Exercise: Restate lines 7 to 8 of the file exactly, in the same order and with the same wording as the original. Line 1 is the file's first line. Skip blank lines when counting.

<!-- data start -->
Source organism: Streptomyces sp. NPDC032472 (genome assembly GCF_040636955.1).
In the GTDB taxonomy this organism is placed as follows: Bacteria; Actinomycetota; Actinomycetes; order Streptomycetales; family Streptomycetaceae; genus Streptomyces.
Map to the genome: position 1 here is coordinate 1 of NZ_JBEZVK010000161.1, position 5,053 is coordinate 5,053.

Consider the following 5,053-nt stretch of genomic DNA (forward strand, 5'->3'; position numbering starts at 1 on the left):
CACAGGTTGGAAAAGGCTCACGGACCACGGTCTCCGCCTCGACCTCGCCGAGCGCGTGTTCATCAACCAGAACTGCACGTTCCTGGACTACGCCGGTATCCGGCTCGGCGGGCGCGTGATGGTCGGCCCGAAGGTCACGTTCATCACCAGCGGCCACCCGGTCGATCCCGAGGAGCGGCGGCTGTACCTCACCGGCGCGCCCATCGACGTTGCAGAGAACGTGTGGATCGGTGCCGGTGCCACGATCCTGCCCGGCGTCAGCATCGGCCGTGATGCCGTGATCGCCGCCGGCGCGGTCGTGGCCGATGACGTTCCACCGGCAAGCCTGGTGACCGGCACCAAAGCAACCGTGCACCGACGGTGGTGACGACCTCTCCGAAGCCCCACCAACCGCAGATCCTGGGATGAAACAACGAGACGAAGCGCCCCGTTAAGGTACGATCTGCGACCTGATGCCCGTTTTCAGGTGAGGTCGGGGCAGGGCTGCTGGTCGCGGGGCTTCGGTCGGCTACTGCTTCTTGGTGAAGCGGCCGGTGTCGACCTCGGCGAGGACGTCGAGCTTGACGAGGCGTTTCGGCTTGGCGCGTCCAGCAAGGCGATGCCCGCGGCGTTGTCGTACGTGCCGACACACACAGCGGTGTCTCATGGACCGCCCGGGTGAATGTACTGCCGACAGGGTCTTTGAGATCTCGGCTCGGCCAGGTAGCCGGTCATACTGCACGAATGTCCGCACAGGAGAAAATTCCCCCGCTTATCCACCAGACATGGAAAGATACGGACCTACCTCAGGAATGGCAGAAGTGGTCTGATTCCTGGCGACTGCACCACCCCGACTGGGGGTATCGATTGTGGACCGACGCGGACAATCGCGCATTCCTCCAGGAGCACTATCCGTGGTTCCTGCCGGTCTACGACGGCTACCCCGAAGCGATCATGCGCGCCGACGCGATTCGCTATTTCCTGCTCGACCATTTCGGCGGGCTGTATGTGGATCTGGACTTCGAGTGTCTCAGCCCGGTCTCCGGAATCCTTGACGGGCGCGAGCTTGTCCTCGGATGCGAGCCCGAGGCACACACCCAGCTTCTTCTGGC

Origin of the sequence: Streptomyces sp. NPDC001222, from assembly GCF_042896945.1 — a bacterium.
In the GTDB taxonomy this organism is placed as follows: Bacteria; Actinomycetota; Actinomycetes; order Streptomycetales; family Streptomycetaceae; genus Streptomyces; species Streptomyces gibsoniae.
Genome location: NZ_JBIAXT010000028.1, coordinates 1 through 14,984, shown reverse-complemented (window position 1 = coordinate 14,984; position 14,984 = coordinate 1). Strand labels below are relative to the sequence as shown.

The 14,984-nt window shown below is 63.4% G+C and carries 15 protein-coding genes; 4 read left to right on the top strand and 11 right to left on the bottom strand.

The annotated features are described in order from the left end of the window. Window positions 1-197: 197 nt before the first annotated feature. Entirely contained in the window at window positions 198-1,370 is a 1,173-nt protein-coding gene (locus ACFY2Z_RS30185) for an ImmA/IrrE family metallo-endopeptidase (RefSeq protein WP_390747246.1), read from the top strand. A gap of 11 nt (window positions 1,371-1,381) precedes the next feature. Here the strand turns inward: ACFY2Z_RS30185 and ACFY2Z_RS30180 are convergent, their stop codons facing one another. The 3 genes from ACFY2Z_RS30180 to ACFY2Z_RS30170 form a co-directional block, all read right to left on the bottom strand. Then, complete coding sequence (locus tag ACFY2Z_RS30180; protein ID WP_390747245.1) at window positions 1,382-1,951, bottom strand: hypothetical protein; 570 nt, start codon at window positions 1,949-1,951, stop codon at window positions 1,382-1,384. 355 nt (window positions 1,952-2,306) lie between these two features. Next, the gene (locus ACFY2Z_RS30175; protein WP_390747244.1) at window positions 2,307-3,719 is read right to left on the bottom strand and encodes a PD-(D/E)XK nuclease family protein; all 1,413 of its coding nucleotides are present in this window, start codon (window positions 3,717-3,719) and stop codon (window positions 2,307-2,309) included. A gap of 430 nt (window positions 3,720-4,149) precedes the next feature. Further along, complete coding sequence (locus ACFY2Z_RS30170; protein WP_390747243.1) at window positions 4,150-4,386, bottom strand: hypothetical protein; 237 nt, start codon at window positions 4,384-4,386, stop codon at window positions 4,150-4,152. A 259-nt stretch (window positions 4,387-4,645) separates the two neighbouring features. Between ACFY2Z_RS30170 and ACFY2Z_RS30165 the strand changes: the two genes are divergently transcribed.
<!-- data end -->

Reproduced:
In the GTDB taxonomy this organism is placed as follows: Bacteria; Actinomycetota; Actinomycetes; order Streptomycetales; family Streptomycetaceae; genus Streptomyces; species Streptomyces gibsoniae.
Genome location: NZ_JBIAXT010000028.1, coordinates 1 through 14,984, shown reverse-complemented (window position 1 = coordinate 14,984; position 14,984 = coordinate 1). Strand labels below are relative to the sequence as shown.